Port NOLA tenant Coastal Cargo moves a steel coil in late 2021. (Photo courtesy of Port NOLA)
Ports & Terminals

Port NOLA Reports Sharply Higher Tonnage

The Port of New Orleans (Port NOLA) is celebrating a strong end to 2021, with growth and success across its cargo, rail, industrial real estate and cruise business lines. Breakbulk and bulk volumes grew 46 percent in 2021 compared to the year prior. The port handled 2.4 million short tons in 2021, up from 1.7 million short tons in 2020.

With the global container shortage and congestion at major container ports, many of the shippers doing business at Port NOLA turned to breakbulk shipping solutions, the port said. Leading breakbulk cargoes at the port included steel, natural rubber, project cargo and plywood, along with cargoes moved by super sacks like sand, tapioca flour and coffee. The port saw its biggest breakbulk and bulk cargo growth in steel, plywood and super sacks.

The port’s four new 100-foot-gauge container gantry cranes also arrived from China in December. Port officials expect to put those into service this spring, adding to the more than $100 million in recent investments at the Napoleon Avenue Container Terminal.

“Ending the year with such strong breakbulk volumes highlights Port NOLA’s diverse logistics solutions as we continue to position ourselves as an alternative gateway during supply chain disruptions,” said Brandy Christian, president and CEO of Port NOLA and CEO of the New Orleans Public Belt Railroad (NOPB). “As carriers and shippers continue to look to Port NOLA as the gulf gateway of choice, we are committed to investing in our state’s existing maritime assets, while also making progress on a second container facility that will serve vessels of all sizes and create more jobs and opportunity for Louisiana.”

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The port has proceeded with real estate acquisitions associated with a planned container terminal in Violet, La., in St. Bernard Parish. The new terminal, located below the lowermost bridge on the Mississippi River and thus free of air draft issues, will be called the Louisiana International Terminal (LIT). Early this month, the port closed on about 1,100 acres of land for the proposed terminal. When complete, the terminal will cover 400 acres, with additional logistics-related property available nearby. According to the port, when the terminal opens, it will support more than 600 jobs in St. Bernard Parish and 2,500 throughout the state, along with $1.3 million in taxes generated locally and $5.5 million statewide.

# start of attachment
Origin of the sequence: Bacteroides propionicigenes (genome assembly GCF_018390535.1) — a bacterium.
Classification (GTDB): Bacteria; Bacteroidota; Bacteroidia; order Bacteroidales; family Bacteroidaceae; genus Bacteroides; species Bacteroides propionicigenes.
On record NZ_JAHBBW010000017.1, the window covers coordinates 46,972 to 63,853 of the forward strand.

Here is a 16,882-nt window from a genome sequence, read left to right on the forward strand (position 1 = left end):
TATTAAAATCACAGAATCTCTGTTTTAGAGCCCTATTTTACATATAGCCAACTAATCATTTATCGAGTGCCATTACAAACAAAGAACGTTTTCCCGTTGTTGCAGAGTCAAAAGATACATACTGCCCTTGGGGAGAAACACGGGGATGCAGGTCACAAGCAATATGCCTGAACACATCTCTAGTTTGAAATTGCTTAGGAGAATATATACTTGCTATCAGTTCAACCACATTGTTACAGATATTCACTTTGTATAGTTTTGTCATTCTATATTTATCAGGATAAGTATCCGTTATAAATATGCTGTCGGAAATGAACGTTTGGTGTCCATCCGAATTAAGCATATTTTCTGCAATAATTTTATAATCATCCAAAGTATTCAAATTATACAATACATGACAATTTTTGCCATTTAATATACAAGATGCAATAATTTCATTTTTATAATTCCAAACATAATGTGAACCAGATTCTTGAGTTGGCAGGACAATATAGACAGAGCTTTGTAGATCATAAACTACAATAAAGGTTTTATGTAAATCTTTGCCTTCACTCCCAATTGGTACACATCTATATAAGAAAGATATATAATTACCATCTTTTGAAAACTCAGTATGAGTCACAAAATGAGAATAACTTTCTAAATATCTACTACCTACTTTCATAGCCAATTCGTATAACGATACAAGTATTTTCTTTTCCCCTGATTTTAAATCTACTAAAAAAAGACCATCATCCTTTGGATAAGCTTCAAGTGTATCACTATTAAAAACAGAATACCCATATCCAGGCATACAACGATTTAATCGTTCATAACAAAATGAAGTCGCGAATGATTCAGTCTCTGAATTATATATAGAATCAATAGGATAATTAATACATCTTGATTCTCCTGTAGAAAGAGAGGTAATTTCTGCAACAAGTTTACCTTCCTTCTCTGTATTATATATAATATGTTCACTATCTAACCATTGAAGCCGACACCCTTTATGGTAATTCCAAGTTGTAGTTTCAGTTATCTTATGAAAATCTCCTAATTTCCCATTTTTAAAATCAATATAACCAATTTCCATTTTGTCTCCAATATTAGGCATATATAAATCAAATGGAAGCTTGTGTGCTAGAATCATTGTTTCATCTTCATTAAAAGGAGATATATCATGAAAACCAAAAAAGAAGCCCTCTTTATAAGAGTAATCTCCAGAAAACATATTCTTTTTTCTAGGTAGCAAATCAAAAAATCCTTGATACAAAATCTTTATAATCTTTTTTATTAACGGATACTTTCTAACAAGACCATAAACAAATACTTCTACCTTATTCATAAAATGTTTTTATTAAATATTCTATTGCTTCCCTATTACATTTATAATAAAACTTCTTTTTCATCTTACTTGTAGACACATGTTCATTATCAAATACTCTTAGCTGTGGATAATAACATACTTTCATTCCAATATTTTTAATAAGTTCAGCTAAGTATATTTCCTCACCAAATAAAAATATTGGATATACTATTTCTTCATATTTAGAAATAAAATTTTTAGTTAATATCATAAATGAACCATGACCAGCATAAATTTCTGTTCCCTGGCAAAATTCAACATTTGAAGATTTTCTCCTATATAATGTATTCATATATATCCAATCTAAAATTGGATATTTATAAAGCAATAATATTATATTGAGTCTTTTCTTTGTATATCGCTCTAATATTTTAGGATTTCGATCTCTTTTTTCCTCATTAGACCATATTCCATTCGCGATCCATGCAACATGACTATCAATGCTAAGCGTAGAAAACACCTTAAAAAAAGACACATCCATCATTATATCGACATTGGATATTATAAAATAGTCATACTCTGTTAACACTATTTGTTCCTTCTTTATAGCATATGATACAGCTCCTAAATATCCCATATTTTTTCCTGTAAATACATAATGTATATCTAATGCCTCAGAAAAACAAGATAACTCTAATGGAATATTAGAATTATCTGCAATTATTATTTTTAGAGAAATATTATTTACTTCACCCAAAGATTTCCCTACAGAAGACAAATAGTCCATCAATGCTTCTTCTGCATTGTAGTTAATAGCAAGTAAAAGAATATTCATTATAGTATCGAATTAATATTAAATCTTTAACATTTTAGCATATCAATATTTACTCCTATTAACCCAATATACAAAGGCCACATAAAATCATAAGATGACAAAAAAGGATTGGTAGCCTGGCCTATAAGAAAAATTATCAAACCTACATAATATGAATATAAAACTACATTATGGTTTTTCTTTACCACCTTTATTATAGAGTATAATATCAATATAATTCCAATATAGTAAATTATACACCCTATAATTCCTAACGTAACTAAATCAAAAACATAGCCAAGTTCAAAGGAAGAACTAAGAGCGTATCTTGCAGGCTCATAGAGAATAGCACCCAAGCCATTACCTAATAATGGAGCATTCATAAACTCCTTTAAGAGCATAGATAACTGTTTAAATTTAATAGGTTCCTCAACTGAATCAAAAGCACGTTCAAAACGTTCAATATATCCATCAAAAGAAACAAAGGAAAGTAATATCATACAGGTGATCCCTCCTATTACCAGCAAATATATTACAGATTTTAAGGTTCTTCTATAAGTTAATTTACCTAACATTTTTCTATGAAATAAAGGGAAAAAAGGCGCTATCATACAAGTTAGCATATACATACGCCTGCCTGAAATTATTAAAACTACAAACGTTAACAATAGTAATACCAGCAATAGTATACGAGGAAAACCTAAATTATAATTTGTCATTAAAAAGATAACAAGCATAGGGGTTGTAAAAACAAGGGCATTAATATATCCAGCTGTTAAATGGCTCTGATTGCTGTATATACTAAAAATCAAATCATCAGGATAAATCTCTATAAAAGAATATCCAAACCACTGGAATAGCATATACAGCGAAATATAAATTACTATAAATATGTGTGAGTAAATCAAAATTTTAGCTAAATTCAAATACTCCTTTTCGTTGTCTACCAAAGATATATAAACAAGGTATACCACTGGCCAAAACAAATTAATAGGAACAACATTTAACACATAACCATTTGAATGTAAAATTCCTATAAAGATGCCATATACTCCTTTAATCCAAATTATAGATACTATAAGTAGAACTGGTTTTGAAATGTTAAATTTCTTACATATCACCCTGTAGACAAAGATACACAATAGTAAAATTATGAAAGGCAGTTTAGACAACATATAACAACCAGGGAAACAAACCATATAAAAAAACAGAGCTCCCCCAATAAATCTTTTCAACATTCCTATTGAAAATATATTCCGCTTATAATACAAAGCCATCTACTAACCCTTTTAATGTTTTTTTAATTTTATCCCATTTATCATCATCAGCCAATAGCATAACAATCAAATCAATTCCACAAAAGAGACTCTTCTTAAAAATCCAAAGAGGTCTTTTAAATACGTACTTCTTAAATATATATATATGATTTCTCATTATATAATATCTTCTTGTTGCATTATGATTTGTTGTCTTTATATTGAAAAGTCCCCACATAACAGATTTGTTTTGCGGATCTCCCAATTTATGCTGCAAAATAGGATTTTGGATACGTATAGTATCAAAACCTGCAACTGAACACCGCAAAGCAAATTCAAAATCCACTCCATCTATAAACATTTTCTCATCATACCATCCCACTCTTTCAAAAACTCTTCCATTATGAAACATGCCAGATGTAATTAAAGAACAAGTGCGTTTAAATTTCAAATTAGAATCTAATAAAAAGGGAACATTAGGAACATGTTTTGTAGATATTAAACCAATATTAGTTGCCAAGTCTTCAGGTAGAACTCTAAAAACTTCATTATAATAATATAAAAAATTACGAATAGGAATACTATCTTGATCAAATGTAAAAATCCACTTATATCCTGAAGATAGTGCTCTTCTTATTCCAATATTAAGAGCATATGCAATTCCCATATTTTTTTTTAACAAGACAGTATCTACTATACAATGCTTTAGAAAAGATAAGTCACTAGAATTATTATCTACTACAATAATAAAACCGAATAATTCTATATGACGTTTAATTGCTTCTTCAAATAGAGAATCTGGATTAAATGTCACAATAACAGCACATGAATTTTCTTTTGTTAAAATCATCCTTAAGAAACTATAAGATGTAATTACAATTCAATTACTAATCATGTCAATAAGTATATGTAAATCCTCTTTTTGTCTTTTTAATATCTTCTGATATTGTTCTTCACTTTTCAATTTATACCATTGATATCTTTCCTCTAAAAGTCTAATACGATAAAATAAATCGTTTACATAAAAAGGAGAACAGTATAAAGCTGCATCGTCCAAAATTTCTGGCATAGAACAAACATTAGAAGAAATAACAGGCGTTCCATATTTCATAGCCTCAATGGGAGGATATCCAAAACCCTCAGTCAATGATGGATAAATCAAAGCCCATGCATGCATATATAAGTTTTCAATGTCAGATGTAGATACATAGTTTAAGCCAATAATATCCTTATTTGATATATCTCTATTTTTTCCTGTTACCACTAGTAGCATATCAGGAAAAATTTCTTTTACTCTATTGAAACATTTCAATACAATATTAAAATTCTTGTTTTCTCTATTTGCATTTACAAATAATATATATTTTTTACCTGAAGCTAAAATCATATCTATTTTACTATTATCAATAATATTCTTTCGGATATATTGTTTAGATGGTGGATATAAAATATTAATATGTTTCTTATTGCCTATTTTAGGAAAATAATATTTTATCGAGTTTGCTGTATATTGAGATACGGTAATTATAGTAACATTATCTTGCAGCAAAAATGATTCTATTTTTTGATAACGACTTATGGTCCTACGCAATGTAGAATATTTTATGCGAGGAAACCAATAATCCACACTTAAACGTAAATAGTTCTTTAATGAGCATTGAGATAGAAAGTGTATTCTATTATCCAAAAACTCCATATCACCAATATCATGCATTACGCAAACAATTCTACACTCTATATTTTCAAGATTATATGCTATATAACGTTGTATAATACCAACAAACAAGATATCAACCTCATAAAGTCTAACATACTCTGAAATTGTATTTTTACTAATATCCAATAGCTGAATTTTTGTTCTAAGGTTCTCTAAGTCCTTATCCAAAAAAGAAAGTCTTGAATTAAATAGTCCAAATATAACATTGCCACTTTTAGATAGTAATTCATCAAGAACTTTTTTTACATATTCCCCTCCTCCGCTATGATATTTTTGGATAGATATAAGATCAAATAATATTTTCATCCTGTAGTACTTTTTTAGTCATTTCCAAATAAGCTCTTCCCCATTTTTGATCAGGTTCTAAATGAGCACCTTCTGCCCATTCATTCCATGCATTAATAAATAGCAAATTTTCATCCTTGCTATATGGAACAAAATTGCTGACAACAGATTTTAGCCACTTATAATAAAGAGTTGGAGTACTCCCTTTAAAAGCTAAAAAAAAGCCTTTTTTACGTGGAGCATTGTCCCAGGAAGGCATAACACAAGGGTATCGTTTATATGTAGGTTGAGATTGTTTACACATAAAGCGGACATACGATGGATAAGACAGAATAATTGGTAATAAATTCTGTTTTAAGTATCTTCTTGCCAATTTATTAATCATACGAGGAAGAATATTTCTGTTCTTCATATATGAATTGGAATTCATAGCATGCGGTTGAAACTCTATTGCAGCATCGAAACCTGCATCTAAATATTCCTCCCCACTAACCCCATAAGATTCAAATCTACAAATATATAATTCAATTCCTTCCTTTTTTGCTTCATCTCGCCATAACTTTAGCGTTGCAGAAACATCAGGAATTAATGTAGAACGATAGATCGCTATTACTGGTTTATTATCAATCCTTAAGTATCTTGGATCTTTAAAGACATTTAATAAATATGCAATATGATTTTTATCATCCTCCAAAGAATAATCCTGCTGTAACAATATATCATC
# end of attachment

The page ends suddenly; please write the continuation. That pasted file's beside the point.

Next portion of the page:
Last year was also headlined by the groundbreaking for a $42 million expansion at Lineage Logistics cold storage facility in eastern New Orleans on the Inner Harbor Navigation Canal. That project will increase square footage at the facility from 160,000 to 304,000, with a targeted opening date of May 2022. The expansion will support the state’s $1.6 billion per year poultry industry, which includes 300 commercial broiler producers in 11 parishes.

For NOPB, 2021 was a record year for railcar storage volumes, with an average of 914 cars in storage for the year and rail volumes in excess of 26,000 cars, which was a 16 percent increase over 2020.

Last year, the port also celebrated the return of cruising, in spite of ongoing impacts from the COVID-19 pandemic. River cruises returned to New Orleans in March 2021, and blue water cruising returned in September 2021. The port is anticipating 285 sailings this year, with cruise passengers again approaching 1 million.

Port NOLA is continuing green initiatives like the Clean TRIP program, which helps truck drivers upgrade their trucks and reduce emissions. That program replaced 18 trucks in 2021. AAPA also honored Port NOLA with its Lighthouse Award of Excellence for Environmental Improvement and Stakeholder Involved for its Port Inner Harbor Economic Revitalization Plan (PIER Plan).

“Looking ahead, we know that our state’s future economic stability depends on our ability to meet current and future shipping and logistics needs,” Christian said. “As we celebrate our proud maritime legacy during our 125th anniversary, we are also looking ahead to the next 125 years—as we work to provide the next generation of infrastructure.”